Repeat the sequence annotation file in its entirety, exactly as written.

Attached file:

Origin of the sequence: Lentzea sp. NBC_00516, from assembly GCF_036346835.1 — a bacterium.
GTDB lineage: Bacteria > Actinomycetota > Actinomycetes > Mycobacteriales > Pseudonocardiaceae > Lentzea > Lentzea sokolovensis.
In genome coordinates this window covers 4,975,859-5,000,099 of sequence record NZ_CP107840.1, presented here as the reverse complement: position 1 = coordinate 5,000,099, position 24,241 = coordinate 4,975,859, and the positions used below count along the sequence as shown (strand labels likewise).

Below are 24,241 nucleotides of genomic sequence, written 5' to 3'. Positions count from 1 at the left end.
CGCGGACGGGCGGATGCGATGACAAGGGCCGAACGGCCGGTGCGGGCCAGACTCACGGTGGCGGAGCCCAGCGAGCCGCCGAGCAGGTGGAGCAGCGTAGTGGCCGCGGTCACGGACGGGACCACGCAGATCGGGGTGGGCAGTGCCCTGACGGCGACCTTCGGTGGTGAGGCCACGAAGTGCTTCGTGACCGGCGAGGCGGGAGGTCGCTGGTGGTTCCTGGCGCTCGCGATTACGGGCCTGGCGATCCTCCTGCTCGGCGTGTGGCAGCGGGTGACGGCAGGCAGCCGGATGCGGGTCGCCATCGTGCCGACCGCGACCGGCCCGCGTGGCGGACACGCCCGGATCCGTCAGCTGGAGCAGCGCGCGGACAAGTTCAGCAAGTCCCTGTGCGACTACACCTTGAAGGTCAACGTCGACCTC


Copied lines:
Origin of the sequence: Lentzea sp. NBC_00516, from assembly GCF_036346835.1 — a bacterium.
GTDB lineage: Bacteria > Actinomycetota > Actinomycetes > Mycobacteriales > Pseudonocardiaceae > Lentzea > Lentzea sokolovensis.
In genome coordinates this window covers 4,975,859-5,000,099 of sequence record NZ_CP107840.1, presented here as the reverse complement: position 1 = coordinate 5,000,099, position 24,241 = coordinate 4,975,859, and the positions used below count along the sequence as shown (strand labels likewise).

Below are 24,241 nucleotides of genomic sequence, written 5' to 3'. Positions count from 1 at the left end.
CGCGGACGGGCGGATGCGATGACAAGGGCCGAACGGCCGGTGCGGGCCAGACTCACGGTGGCGGAGCCCAGCGAGCCGCCGAGCAGGTGGAGCAGCGTAGTGGCCGCGGTCACGGACGGGACCACGCAGATCGGGGTGGGCAGTGCCCTGACGGCGACCTTCGGTGGTGAGGCCACGAAGTGCTTCGTGACCGGCGAGGCGGGAGGTCGCTGGTGGTTCCTGGCGCTCGCGATTACGGGCCTGGCGATCCTCCTGCTCGGCGTGTGGCAGCGGGTGACGGCAGGCAGCCGGATGCGGGTCGCCATCGTGCCGACCGCGACCGGCCCGCGTGGCGGACACGCCCGGATCCGTCAGCTGGAGCAGCGCGCGGACAAGTTCAGCAAGTCCCTGTGCGACTACACCTTGAAGGTCAACGTCGACCTC